Embracing risk aids good governance: advice for Boards and arts workers

Recent conversations about Boards suggest we all have things to learn when it comes to leading the companies we love.

It’s clear from the response to Richard Watts’ recent piece about changes at Barking Gecko that governance is far from a tired topic in the arts.

Governance is the site of compliance and strategy; risk, leadership, and followership. Social media comments on Watts’ piece indicated persistent fear, ignorance, and the unhealed wounds of arts workers and Board members regarding such topics. For me they also re-opened a vein, and I found myself obsessing about systemic issues for several hours on a lockdown August Saturday. 

Upfront: I have no knowledge or connection with Barking Gecko and nothing here is intended as a comment on that situation. On the other hand, I do have experience as a staff member, contractor, volunteer, Board member, CEO, job interviewee and Chair in commercial and not-for-profit arts organisations.

I’ve experienced some bad behaviour on both sides. Being screamed at and fired because a composer hated orchestrations, and a mid-interview delivery and consumption of a fancy catered lunch – not offered to me – in the Melbourne high-rise office of an entrepreneur Board member readily come to mind. So, I wanted to share some of what I pondered and also address some of the perspectives on Boards that really surprised me.

Read: Nightmare chairs and how to survive them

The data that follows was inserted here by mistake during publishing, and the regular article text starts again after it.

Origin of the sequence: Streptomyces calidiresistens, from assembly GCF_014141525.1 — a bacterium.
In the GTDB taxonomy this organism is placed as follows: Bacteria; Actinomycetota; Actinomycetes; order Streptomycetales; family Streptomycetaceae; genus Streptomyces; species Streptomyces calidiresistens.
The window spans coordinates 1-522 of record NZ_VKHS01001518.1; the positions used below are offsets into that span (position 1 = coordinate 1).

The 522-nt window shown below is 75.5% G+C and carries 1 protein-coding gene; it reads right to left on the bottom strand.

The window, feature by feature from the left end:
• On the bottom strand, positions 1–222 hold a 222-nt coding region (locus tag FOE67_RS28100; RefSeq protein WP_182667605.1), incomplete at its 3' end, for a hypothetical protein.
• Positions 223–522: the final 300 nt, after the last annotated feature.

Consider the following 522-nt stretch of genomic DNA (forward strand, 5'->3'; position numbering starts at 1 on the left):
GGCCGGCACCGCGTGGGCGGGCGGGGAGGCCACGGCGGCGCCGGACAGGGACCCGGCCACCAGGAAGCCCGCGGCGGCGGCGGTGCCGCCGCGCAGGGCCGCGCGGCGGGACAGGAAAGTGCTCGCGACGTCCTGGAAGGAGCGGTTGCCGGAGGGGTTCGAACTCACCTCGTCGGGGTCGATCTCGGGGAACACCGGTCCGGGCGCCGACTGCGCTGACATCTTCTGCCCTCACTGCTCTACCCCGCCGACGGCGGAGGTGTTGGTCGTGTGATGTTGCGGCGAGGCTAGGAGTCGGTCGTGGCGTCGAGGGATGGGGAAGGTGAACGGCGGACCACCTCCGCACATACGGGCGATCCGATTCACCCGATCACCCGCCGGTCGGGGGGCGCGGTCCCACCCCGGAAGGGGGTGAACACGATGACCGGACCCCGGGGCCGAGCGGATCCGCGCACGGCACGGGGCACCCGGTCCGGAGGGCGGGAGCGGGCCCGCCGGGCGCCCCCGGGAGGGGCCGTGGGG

‘What we do’ i.e. art is our critical asset: the capital we seek to preserve and grow or extend. To many of us, the dividend is two-fold: the intangible or ephemeral intake of breath at witnessing something incredible; and the potential for revenue that we can plough into our next endeavour.

Artmaking is reflected in the lofty visions and missions contained in foundational documents and on most of our websites – but our attitude to money and who will provide it is usually veiled in words like ‘sustainable’ and ‘viable’ whose precise meanings are unclear. This, and obfuscation and opacity about individual and organisational ambition, is often reinforced by a false binary of Board members supporting decisions that prioritise growth of financial capital and reserves, while arts workers prioritise short-term resource needs for the full realisation of creative projects.

As the foundation of organisations, governance is the field in which the power relationships are performed and perceived. The roles of Board members are specifically created in company legislation and many companies also impose additional responsibilities.

Governance describes the need to monitor the theory vs practice of mission/vision/constitution of the organisation while protecting the interests of the organisation’s stakeholders. So, I was surprised at the expressions of powerlessness in connection with the unaccountability of Boards.

Board members must ensure that a company can pay its expenses: fees and wages, GST and superannuation and more besides. Furthermore, Boards are responsible for monitoring and nurturing a culture of compliance with laws ranging from equal opportunity to workplace safety.